VW’s charging robot makes poles redundant

The robot pulls a mobile energy storage to your car, and plugs it in. VW’s solution means, among other things, that you do not have to build expensive charging posts at every parking space.

Tesla was the first to demonstrate a robotic snake that would automate the charging process, but since then nothing has been heard of the invention. Instead, it was Volkswagen’s subsidiary Electrify America that would be the first with an automated charging station. The pilot plant was scheduled to open in 2020 in San Francisco, but with a few days left in the year, there is no further information on how it went.

Instead, it is the Volkswagen group that presents a prototype of the company’s new charging robot. Unlike the Tesla snake, it is a mobile robot that for its own machine gets to the cars to be charged. It communicates with the car, opens the lid, plugs in the cable – and returns to unplug when charging is complete.

On a trailer, the robot pulls a mobile energy storage that is left by the car, and when charging is complete, it picks up the energy storage unit to a central charging station. In this way, a robot can service many cars at a fast pace – the solution also means that you avoid the large investments around setting up a charging post at each parking space.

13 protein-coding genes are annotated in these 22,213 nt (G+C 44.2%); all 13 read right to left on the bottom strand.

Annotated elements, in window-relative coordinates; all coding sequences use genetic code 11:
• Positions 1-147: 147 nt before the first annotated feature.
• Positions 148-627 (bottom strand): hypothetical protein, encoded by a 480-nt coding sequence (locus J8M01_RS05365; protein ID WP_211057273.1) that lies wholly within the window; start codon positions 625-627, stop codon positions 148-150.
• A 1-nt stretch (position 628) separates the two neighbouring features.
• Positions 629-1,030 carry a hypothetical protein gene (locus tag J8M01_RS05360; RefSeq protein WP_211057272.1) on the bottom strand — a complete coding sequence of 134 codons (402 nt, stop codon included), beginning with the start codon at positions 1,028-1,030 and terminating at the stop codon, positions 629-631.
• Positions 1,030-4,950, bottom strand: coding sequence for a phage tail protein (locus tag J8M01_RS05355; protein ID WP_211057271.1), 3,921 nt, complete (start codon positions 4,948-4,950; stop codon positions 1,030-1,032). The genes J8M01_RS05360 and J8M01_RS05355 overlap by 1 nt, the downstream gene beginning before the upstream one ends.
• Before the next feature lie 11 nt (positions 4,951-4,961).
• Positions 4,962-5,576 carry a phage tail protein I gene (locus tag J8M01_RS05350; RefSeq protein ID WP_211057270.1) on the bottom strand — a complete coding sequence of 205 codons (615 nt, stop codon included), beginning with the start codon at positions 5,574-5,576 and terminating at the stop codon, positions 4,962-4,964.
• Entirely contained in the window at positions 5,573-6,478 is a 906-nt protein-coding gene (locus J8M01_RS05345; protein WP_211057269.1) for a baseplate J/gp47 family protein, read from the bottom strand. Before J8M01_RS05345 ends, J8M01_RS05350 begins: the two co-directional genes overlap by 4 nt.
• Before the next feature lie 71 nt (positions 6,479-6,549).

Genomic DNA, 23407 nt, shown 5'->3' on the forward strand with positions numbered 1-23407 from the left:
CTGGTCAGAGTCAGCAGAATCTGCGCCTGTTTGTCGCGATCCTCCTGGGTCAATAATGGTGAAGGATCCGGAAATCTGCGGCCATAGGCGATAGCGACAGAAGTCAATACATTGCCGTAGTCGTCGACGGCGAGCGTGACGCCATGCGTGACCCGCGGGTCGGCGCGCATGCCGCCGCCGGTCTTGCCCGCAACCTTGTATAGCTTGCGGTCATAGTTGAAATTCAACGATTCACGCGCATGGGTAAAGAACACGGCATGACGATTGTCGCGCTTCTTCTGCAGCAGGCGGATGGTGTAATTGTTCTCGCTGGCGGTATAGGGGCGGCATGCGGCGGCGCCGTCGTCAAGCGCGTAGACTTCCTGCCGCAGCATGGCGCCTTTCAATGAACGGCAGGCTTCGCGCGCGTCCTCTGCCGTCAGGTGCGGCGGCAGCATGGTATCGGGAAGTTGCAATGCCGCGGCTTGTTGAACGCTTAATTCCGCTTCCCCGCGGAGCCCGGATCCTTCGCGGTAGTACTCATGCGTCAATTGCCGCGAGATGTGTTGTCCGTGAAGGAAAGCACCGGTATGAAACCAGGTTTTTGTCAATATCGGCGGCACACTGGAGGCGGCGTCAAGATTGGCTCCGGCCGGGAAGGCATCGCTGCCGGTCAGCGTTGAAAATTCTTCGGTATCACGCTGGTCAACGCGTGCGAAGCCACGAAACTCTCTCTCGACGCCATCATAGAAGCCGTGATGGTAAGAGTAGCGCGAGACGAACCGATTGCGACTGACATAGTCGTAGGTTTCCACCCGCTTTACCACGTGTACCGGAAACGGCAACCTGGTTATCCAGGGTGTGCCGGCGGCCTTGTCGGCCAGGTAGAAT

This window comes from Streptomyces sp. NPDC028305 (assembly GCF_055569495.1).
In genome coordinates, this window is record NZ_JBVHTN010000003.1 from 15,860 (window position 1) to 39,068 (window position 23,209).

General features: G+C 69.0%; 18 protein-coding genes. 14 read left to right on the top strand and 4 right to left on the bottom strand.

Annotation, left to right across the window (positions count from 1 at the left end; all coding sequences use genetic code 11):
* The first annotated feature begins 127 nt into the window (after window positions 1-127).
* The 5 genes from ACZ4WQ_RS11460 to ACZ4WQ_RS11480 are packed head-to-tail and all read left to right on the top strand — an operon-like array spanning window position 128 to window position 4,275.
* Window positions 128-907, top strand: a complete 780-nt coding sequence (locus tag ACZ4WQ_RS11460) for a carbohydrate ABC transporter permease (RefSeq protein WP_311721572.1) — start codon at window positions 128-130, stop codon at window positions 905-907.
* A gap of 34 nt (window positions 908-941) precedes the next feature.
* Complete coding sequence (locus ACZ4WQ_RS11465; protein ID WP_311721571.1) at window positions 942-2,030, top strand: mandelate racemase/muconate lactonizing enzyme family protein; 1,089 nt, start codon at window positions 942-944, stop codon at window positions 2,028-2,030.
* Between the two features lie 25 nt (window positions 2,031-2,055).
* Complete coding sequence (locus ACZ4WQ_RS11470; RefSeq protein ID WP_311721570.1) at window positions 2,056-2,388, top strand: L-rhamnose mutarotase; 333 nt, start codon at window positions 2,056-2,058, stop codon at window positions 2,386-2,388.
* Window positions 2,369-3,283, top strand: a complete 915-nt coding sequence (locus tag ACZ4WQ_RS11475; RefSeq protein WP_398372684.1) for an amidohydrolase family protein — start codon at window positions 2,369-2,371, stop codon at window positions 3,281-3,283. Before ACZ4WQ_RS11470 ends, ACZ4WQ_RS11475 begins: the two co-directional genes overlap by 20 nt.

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– Creating an efficient and accessible charging infrastructure is and remains a key factor for the success of electric mobility. We develop solutions that can avoid expensive measures. The mobile charging robot and our mobile fast charging station are just two of these solutions, says Thomas Schmall, CEO of Volkswagen Group Components.

Now the prototype will be further developed, and the hope is that the mobile fast charging station will be launched in early 2021. What may stand in the way is that a “market maturity” is required for the Car-to-X communication that VW wants to use to simplify the process with the robot. Volkswagen Group Components states that they are now working with a complete DC charging family.


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